or desire for it. He must have more than a unilateral expectation of it. He must, instead, have a legitimate claim of entitlement to it." Harris v. Hays, 452 F.3d 714, 719 (8th Cir. 2006) (quoting Board of Regents of State Colleges v. Roth, 408 U.S. 564, 577, 92 S.Ct. 2701 (1972)); L & H Sanitation, Inc. v. Lake City Sanitation, Inc., 769 F.2d 517, 523 (8th Cir.1985). Property interests are created, not by the Constitution, but by an independent source such as state law. See Neal v. Fields, 429 F.3d 1165, 1167 (8th Cir. 2005). Arkansas statutes create a property interest in a competitively bid public contract for the lowest responsible bidder that complied with the bidding specifications and procedures. L & H Sanitation, Inc., 769 F.2d at 523; see, e.g., ARK. CODE ANN. § 14-58-303. Arkansas Code Annotated § 14-58-303(b)(2)(A)(i) and (iii) state that in a city of the first class where the amount of expenditure for any purpose or contract exceeds twenty thousand dollars, the mayor shall invite competitive bidding and that the mayor shall have exclusive power to award the bid to the lowest responsible bidder, but may reject any and all bids received. (emphasis added). "Where public officials have the right to reject any and all bids for a public contract, the view is generally taken that they may consider the differences or variations in the character or quality of the material, articles, or work proposed to be furnished by the various bidders, in determining whether to accept any of the bids, or which bid to accept." See Worth James Construction Co. v. Jacksonville Water Commission, 267 Ark. 214, 217, 590 S.W.2d 256, 258 (1979) (quoting 27 A.L.R.2d 917, 924 (1953) (interpreting ARK. STAT. ANN. § 14-612 (Repl.1979)).
Plaintiff contends that it was the lowest bidder and was denied the contract arbitrarily and in bad faith. Defendants assert that Plaintiff was neither the lowest nor a lower bidder than the winning bidder, DRC, on the three debris clean up jobs that the City ultimately determined the contract would entail. Further, Defendants contend that the statute only vests a property interest in the lowest, not the lower bidder, and that their actions in denying the contract to Plaintiff were not arbitrary or in bad faith. A review of the bid tally sheet reveals that Plaintiff was the second, third, and third lowest bidder in the three categories of work required by the contract, respectively. The winning bidder was the fourth, fifth, and fourth lowest bidder in the same three categories, respectively. Post-bid negotiations were allowed so that the winning bidder, DRC, could alter its bid to rest in a three-way tie for the lowest bid in the third category at $1.25 per cubic yard for debris burning, compared to Plaintiff's bid of $1.33 per cubic yard. Neither the winning bidder nor Plaintiff was the lowest bidder overall, and neither bidder was uniformly lower than the other. Reasonable minds could differ as to which party was the "lowest" bidder. Nonetheless, even assuming that Plaintiff was in fact the lowest bidder, there was neither a violation of state law nor a deprivation of a property interest, as the plain language of the statute provides that although the mayor has the power to award the contract to the lowest responsible bidder, the mayor may reject any and all bids received. It is uncontested that as a part of the bidding process, bidders were required to indicate on their bids not only formal references but also all persons for whom the bidder had done work in the previous five years.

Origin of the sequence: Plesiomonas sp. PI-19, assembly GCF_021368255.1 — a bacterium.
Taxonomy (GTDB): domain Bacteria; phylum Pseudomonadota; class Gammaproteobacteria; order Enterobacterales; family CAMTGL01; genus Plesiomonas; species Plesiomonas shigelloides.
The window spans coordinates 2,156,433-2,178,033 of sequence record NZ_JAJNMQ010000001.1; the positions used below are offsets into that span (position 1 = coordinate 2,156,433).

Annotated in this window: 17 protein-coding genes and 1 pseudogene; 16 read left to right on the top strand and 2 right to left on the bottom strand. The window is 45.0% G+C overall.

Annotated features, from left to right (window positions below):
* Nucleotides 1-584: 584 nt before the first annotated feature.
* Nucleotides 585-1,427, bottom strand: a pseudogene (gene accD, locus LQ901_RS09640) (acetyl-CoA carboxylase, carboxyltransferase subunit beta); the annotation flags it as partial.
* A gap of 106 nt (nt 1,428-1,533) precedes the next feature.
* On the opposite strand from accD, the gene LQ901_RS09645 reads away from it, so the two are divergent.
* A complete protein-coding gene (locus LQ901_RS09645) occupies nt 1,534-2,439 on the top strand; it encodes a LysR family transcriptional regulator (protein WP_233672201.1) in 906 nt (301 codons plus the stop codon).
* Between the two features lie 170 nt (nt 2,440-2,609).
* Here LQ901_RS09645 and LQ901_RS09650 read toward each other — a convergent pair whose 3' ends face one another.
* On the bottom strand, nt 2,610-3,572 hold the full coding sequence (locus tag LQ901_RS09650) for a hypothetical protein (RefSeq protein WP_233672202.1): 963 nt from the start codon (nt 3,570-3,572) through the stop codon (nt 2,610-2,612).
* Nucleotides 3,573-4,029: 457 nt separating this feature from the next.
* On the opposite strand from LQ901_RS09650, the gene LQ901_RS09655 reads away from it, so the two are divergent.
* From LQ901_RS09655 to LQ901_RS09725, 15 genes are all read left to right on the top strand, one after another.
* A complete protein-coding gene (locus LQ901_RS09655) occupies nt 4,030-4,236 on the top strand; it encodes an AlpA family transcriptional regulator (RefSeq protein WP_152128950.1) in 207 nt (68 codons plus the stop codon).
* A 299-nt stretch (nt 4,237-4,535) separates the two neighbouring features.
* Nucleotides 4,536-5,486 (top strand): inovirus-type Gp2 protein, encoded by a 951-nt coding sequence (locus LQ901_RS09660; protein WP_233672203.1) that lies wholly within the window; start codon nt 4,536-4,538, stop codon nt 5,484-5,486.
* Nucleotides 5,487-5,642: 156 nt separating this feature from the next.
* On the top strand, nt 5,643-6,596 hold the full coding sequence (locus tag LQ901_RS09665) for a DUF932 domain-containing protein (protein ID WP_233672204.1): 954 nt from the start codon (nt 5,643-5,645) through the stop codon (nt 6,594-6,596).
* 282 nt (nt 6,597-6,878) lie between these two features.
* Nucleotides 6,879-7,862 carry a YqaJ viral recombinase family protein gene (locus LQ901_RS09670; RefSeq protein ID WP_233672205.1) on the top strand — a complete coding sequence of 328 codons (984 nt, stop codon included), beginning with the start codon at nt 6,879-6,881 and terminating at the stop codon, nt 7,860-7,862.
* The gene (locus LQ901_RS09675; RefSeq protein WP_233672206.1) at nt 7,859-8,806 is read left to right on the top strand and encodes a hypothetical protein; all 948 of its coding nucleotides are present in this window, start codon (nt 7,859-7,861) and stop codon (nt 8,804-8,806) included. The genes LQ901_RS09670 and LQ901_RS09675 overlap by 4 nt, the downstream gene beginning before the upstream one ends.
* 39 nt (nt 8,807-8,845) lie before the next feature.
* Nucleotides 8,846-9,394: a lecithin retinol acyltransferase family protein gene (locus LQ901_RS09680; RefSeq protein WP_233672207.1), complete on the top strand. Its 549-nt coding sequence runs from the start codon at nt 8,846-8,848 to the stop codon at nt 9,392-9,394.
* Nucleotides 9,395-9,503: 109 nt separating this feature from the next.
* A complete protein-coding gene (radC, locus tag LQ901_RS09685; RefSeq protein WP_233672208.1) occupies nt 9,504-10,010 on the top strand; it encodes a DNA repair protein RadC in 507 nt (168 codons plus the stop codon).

Blytheville Mayor Barrett Harrison testified that in the process of evaluating bids, he contacted one of Plaintiff's previous employers, Cathy Russo of Jefferson Parish, Louisiana. Russo told Harrison of her experience with the Plaintiff. Specifically, Russo told Harrison that Plaintiff had not been able to complete the tasks alone, and Jefferson Parish was obliged to hire another contractor to help complete the work at additional cost. Based on this conversation, Harrison eliminated the Plaintiff's bid from consideration. Plaintiff has failed to come forth with any evidence to refute Harrison's affidavit. Clearly the Mayor did not consider Plaintiff a responsible bidder, which under the plain language of the statute would preclude Plaintiff from claiming any property interest in being awarded the contract. Likewise, under Arkansas law, city officials may consider the quality of work proposed by the bidder in determining whether to accept a bid. See Worth James Construction Co., 267 Ark. at 217. Mayor Harrison's undisputed testimony shows that the Mayor decided not to award the contract to Plaintiff based upon his understanding of the quality of Plaintiff's work. Finally, Plaintiff has failed to come forward with any evidence of arbitrary behavior or bad faith on the part of the Defendants.
Conclusion Plaintiff's § 1983 and Arkansas Code Annotated § 14-58-303 claims are without merit and Defendants' motion for summary judgment on those claims is GRANTED. IT IS SO ORDERED THIS 8 day of October , 2009.
James M. Moody United States District Judge